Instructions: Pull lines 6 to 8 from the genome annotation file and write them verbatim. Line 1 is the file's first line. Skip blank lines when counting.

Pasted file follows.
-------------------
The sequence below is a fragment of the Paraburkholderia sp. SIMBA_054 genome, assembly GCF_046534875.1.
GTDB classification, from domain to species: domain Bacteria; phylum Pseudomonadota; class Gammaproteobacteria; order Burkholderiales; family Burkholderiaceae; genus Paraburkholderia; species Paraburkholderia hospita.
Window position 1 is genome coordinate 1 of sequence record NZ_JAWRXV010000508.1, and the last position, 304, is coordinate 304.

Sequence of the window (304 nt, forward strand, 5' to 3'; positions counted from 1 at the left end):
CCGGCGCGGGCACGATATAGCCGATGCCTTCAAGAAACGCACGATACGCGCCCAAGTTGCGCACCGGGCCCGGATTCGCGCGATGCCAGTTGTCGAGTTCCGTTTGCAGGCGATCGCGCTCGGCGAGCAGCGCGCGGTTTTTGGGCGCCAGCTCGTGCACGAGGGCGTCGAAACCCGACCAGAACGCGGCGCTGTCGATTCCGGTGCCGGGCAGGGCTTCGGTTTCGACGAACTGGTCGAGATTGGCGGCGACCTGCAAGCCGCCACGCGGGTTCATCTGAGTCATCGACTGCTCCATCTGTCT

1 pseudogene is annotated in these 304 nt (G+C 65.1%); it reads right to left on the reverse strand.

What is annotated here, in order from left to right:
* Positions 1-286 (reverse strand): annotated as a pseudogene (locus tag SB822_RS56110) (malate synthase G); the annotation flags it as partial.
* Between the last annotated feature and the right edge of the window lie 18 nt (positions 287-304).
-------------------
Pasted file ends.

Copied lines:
1 pseudogene is annotated in these 304 nt (G+C 65.1%); it reads right to left on the reverse strand.

What is annotated here, in order from left to right:
* Positions 1-286 (reverse strand): annotated as a pseudogene (locus tag SB822_RS56110) (malate synthase G); the annotation flags it as partial.